10 Common Sayings You're Probably Saying Wrong

He's Made a 360-degree Turn in His Life
360 degrees represents a complete circle back to the beginning. A complete change would be 180 degrees. Purestock/Thinkstock

Except if he's right back where he started, that's probably not what you mean. Degrees aren't only a way to measure temperature and angles; they're also clich├ęs writers and sportscasters use to describe everything from major life changes to spinning slam dunks on the basketball court. The problem is that these terms are regularly misused.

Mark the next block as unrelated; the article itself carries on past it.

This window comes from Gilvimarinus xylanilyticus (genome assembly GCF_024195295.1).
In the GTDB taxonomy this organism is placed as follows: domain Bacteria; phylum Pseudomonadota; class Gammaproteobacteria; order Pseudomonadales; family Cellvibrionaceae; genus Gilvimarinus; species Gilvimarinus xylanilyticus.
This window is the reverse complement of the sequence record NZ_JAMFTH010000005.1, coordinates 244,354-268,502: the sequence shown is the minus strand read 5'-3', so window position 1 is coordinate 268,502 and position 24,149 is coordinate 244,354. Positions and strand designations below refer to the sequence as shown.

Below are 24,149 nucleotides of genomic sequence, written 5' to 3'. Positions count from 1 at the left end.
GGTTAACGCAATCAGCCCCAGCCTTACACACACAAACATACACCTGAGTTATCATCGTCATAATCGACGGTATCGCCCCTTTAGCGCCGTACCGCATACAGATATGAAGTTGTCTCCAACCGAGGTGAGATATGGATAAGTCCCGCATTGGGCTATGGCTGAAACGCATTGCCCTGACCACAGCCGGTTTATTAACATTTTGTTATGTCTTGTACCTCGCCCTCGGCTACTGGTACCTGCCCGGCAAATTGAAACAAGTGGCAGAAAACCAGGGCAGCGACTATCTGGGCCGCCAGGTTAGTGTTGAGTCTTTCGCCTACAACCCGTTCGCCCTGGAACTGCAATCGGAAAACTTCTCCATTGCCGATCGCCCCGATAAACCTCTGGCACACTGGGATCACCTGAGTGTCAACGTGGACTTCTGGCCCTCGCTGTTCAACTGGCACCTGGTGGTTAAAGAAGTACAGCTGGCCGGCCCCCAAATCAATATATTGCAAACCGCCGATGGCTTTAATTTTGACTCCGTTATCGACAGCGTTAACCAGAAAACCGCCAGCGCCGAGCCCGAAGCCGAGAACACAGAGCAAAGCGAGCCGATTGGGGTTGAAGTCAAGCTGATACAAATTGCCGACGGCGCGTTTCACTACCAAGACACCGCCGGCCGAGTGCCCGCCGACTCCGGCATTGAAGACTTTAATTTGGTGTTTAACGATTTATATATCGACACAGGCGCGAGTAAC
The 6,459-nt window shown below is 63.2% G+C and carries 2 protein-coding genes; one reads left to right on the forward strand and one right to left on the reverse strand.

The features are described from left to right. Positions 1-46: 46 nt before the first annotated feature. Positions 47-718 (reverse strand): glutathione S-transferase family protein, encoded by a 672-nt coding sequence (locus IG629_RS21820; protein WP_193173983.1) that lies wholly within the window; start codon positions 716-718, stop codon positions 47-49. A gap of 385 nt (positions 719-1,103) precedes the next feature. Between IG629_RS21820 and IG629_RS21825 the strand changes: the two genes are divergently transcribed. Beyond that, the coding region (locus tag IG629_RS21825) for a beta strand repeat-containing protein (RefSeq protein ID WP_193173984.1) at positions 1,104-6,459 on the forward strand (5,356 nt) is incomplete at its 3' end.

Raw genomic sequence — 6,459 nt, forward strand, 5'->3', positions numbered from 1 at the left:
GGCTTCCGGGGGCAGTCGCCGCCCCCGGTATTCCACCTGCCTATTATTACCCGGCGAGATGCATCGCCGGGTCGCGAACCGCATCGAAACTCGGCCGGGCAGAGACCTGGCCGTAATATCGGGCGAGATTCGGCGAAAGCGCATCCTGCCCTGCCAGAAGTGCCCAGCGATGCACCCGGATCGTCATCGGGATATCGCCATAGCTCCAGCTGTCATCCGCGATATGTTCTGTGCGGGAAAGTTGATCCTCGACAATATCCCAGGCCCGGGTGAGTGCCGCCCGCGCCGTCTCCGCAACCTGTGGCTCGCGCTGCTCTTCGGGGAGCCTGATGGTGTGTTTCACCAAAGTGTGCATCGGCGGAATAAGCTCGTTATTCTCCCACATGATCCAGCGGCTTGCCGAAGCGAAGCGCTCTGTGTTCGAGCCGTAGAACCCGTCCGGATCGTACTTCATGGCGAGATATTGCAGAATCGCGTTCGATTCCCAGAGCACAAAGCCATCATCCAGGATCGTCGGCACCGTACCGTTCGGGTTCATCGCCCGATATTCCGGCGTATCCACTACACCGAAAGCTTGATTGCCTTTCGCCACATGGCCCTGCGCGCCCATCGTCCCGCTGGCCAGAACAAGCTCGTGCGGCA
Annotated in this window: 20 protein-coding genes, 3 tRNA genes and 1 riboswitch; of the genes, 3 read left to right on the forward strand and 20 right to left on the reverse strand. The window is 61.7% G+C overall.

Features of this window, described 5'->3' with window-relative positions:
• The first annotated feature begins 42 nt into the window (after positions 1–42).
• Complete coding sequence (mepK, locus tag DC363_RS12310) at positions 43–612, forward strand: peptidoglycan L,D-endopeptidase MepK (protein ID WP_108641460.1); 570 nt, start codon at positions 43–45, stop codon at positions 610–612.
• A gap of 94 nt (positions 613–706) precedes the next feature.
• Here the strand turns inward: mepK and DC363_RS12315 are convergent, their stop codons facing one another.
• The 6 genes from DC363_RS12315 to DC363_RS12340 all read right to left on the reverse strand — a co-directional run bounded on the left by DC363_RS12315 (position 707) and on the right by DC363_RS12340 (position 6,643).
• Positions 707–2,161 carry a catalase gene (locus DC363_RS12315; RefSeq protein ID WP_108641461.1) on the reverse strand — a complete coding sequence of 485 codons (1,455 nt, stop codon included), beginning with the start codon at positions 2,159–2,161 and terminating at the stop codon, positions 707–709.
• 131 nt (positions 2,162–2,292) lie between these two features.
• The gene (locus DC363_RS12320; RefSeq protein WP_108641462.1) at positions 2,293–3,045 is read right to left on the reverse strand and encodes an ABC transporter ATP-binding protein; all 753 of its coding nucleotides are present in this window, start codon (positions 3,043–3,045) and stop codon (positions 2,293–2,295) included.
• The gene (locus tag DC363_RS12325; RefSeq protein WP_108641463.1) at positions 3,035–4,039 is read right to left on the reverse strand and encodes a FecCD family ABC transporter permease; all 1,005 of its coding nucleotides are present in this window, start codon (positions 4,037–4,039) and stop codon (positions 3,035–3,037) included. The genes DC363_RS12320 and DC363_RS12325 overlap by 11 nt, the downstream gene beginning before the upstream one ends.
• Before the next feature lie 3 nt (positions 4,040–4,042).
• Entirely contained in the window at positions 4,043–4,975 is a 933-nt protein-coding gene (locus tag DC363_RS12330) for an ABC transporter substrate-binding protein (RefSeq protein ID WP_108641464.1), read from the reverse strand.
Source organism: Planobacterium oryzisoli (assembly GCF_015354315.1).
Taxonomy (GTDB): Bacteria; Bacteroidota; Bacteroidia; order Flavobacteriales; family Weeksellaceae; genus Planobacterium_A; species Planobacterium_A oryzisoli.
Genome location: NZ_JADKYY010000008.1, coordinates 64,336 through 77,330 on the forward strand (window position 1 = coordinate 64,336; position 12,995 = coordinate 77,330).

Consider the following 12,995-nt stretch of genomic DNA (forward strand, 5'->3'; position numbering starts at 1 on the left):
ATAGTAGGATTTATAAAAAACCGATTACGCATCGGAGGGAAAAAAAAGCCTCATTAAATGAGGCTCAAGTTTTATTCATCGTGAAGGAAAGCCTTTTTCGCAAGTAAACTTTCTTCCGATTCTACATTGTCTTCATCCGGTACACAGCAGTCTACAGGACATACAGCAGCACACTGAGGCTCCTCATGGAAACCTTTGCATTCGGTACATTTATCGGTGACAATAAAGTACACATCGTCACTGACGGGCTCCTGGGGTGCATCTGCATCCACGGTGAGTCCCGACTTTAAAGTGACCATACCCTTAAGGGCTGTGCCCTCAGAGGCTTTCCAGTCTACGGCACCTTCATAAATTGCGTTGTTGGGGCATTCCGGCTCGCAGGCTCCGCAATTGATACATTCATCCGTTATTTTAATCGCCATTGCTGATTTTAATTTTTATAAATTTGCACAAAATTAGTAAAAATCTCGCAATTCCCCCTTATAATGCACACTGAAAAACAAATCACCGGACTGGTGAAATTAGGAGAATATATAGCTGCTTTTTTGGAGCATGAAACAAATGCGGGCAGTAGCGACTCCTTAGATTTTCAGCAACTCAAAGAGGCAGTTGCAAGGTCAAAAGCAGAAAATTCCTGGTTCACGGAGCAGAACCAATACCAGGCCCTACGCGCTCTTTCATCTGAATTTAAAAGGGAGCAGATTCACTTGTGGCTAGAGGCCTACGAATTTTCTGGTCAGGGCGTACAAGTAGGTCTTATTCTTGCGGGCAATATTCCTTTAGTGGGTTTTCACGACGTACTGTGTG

A complete circle is 360 degrees. So, if you want to describe someone who has "come full circle," you might say he has made a 360-degree turn. A half circle, meanwhile, is 180 degrees. This is the phrase one might use to describe a complete change from one extreme to another. A shy wallflower that busts out of his shell and becomes an extrovert overnight might be said to have made a 180-degree change. If he later reverts to his shrinking violet ways, he has gone 360 degrees, landing back in the same position he started from [source: Gray-Grant].